A consortium of religious leaders from various faith communities in the State of Rhode Island who have signed a Declaration of Religious Support for Same-Gender Marriage in the State of Rhode Island.
About the Religious Coalition
We celebrate that our state enjoys the blessing of religious diversity that is the fruit of our founder’s vision. Following this paradigm, we expect that no religious tradition be required to officiate or bless a marriage that it does not recognize as valid. But, we also expect that no religious tradition be prohibited from officiating or blessing a marriage that it does recognize as valid. We affirm that as a civic matter, it is the state’s responsibility to remain theologically neutral when enacting legislation that seeks to define civil rights, relationships and responsibilities. Equal access to marriage is a civic issue of social justice that the legislature is in the position to remedy.
If you are a religious leader interested in joining the coalition, please read the “Declaration.” You can register with the coalition by sending an email indicating your assent. Please provide us with your faith community affiliation, your leadership position, and location. If you serve as a chaplain, or if your residence is different from your church location, you may also want to give us your town of residence.
Thank you and May God bless you,
The Rev. Eugene T. Dyszlewski (Email Gene)
Chair, Rhode Island Religious Coalition for Marriage Equality
Declaration of Religious Support for Same-Gender Marriage in the State of Rhode Island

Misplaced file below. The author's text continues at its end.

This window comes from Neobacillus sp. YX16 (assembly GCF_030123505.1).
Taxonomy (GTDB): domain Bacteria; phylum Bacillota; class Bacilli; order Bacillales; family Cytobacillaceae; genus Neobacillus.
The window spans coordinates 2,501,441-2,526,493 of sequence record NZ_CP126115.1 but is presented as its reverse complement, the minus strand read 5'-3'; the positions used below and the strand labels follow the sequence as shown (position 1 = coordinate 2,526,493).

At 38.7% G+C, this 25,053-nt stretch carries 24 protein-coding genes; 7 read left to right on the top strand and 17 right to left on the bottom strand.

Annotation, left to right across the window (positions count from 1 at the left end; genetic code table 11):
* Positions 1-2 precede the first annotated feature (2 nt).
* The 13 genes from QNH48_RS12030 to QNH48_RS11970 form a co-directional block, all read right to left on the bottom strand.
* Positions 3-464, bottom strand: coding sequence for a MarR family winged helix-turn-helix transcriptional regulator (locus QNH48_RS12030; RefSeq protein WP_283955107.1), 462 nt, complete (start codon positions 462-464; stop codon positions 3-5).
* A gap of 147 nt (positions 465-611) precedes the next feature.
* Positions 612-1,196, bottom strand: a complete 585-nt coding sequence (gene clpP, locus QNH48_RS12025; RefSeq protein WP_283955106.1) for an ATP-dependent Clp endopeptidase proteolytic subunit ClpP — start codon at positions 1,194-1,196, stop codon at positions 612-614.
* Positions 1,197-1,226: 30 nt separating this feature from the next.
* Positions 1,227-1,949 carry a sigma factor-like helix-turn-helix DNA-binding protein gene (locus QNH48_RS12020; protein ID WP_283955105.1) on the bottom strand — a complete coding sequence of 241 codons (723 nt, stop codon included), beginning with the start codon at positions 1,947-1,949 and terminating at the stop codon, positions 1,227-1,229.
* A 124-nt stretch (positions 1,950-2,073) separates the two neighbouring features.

As religious leaders from various faith traditions we come together to assert:
- The most fundamental human need is the supportive love of other human beings, and that love is demonstrated in many ways
- The arc of God’s universe is toward justice, and we are called from out of our faith to pursue civil rights and fairness for all people
- The Divine, known by many names, does not ever side with expressions of hate or acts of discrimination
- The misuse of sacred texts or traditions to deny justice is wrong
- The freedom of religious belief and practice is paramount for a solid and healthy society
- The individuals entrusted with civic authority should not impose their personal religious beliefs, or any one interpretation of religious beliefs, on society as a whole, nor use them to deny rights to peoples
As leaders in faith communities we know there is a diversity of religious voices and interpretation of historical texts on many matters including sexuality, sexual expression and relationships. We affirm the right of freedom of conscience and differing perspectives of religious traditions in the matter of same gender marriage. But, with the many diverse, nuanced and multilayered interpretations and teaching of sacred texts we firmly believe it is improper for the state, and those who hold civic public office, to impose on society any theological position. We call upon the state officials to remember that Rhode Island was founded by Roger Williams as a community open to religious diversity. We assert it is the state’s responsibility to remain theologically neutral when in discussion about defining civil rights, relationships and responsibilities.
As people of faith we understand the great religious texts and their interpretation by wise elders to say that marriage is the sanctified commitment between two people, and the gender of the individuals is not the determining condition of such union.
As religious people we are in pain when we see the emotional hurt, spiritual distress and social damage the denial of marriage has on individuals, and the harm to the welfare of families we know and love in our congregations and religious assemblies.
Furthermore, we remind the legislators and the people of this state that civil marriage is a legal construct.
Therefore we call upon the legislators of the State of Rhode Island and Providence Plantations to permit the civil marriage of same-gendered individuals, recognizing and affirm the stipulation that the no religious tradition be required to officiate or bless same gender-marriage.
Further, we commit ourselves to taking public action to provide education and support in the service of the right and freedom to marry by individuals of the same gender, as well as, by those of opposite genders.